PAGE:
The coronavirus has had a massive impact on stock markets worldwide, which in the last quarter saw the biggest quarterly decline since the fourth quarter of 2008. The MSCI AC World Index was down by 21.7% last quarter. The MSCI AC Asia-Pacific countries ex-Japan Index marginally outperformed in the last quarter, while the MSCI Emerging Markets Index underperformed. Jefferies analysts (under Asia Asset Allocation section of their report dated April 6) continue to recommend Overweight positions for Asia ex-Japan (excluding Australia) and also for emerging markets, primarily due to dominant weighting of China in these indices.
Asia-Pacific Countries Detailed
As per the analysts, China is the “economy globally with the best possibility of recording positive growth in the coming quarter after a disastrous first quarter.” Detailed below is the analysis of major Asia-Pacific countries (excluding China and Japan) based on their performance in the last quarter, or their performance under coronavirus fear.
Australia and Korea
The MSCI Australia Index dropped by 34.1% in U.S. dollar terms in the first quarter of this year, compared to a drop of 21.1% benchmark MSCI AC Asia Pacific ex-Japan Index. Talking of Australian bank stocks, which account for 24.5% of the MSCI Australia Index and 3.3% of the MSCI AC Asia Pacific ex-Japan benchmark, they lost 37.9% in U.S. dollar terms in the first quarter.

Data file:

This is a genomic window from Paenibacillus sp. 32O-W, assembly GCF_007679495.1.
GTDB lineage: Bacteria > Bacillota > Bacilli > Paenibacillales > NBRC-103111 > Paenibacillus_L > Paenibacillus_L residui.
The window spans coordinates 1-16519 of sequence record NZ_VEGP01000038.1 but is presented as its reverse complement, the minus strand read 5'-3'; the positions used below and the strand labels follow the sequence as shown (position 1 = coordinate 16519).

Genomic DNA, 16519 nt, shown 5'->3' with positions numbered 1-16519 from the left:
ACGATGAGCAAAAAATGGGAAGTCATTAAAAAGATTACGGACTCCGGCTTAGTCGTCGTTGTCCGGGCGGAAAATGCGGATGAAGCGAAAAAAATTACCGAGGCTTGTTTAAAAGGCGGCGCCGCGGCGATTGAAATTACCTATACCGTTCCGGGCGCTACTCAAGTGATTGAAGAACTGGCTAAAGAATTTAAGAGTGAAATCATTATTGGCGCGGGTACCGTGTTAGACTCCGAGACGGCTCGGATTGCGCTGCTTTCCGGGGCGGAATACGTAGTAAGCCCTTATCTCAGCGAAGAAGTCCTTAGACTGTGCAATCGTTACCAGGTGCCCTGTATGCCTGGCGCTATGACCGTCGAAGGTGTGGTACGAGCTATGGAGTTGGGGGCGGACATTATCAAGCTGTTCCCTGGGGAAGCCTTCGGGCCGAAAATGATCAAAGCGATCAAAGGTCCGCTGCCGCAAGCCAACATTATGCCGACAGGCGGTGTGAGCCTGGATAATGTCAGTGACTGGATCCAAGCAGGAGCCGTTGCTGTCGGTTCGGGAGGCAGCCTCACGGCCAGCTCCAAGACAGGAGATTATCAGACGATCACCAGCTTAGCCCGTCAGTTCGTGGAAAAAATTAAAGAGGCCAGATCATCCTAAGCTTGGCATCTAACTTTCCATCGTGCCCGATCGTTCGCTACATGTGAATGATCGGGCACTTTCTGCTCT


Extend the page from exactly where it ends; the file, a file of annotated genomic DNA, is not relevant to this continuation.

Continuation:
As per Jefferies, such a performance was partly due to a 12.7% drop in the Australian dollar against the U.S. dollar. The Reserve Bank of Australia has slashed the rates to a record low of 0.25%. Further, the analysts note that Australia’s household sector with a debt to disposable-income ratio of 187% is highly leveraged. Also, the analysts say the lockdown and rise in unemployment “creates the biggest risk of a recession in 29 years.”
Talking of Korea, the analysts note that the country marginally underperformed last quarter dropping by about 22.6% in U.S. dollar terms. Prior to the impact of the virus, Korea was maintained as a Neutral last quarter on the belief that the “worst of the external slowdown,” especially with the semiconductor cycle, was over. Also, there were signs that President Moon Jae-in would withdraw market unfriendly policies. Korea seems better than Western countries as it had been able to limit the spread of the coronavirus without locking down economic activity completely.